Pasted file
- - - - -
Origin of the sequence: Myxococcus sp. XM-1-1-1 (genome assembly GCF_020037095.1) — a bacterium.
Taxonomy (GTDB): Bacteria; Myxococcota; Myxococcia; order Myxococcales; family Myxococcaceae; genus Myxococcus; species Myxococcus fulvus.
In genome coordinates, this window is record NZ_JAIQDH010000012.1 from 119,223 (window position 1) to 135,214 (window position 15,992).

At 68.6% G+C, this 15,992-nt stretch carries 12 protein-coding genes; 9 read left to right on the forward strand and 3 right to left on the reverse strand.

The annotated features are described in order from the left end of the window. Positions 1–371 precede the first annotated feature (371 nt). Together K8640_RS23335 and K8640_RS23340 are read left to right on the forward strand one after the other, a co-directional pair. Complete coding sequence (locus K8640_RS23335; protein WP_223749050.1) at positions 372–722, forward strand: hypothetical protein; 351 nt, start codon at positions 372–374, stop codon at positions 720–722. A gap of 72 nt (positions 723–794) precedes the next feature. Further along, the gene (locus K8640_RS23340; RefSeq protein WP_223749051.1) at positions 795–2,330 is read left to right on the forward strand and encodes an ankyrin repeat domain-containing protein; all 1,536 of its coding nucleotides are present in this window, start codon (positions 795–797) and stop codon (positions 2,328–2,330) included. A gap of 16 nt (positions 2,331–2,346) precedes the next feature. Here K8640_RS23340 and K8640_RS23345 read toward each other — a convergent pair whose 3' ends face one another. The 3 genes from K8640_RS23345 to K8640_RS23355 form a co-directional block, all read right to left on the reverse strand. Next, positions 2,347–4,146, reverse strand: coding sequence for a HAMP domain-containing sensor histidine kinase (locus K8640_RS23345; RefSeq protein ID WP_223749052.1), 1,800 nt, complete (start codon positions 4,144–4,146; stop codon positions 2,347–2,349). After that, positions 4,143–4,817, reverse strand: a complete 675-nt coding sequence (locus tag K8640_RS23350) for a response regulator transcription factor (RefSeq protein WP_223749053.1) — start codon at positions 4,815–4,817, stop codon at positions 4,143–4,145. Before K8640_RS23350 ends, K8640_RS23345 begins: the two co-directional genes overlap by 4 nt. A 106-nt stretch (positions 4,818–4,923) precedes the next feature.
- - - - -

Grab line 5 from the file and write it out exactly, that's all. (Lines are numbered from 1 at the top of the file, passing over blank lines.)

The annotated features are described in order from the left end of the window. Positions 1–371 precede the first annotated feature (371 nt). Together K8640_RS23335 and K8640_RS23340 are read left to right on the forward strand one after the other, a co-directional pair. Complete coding sequence (locus K8640_RS23335; protein WP_223749050.1) at positions 372–722, forward strand: hypothetical protein; 351 nt, start codon at positions 372–374, stop codon at positions 720–722. A gap of 72 nt (positions 723–794) precedes the next feature. Further along, the gene (locus K8640_RS23340; RefSeq protein WP_223749051.1) at positions 795–2,330 is read left to right on the forward strand and encodes an ankyrin repeat domain-containing protein; all 1,536 of its coding nucleotides are present in this window, start codon (positions 795–797) and stop codon (positions 2,328–2,330) included. A gap of 16 nt (positions 2,331–2,346) precedes the next feature. Here K8640_RS23340 and K8640_RS23345 read toward each other — a convergent pair whose 3' ends face one another. The 3 genes from K8640_RS23345 to K8640_RS23355 form a co-directional block, all read right to left on the reverse strand. Next, positions 2,347–4,146, reverse strand: coding sequence for a HAMP domain-containing sensor histidine kinase (locus K8640_RS23345; RefSeq protein ID WP_223749052.1), 1,800 nt, complete (start codon positions 4,144–4,146; stop codon positions 2,347–2,349). After that, positions 4,143–4,817, reverse strand: a complete 675-nt coding sequence (locus tag K8640_RS23350) for a response regulator transcription factor (RefSeq protein WP_223749053.1) — start codon at positions 4,815–4,817, stop codon at positions 4,143–4,145. Before K8640_RS23350 ends, K8640_RS23345 begins: the two co-directional genes overlap by 4 nt. A 106-nt stretch (positions 4,818–4,923) precedes the next feature.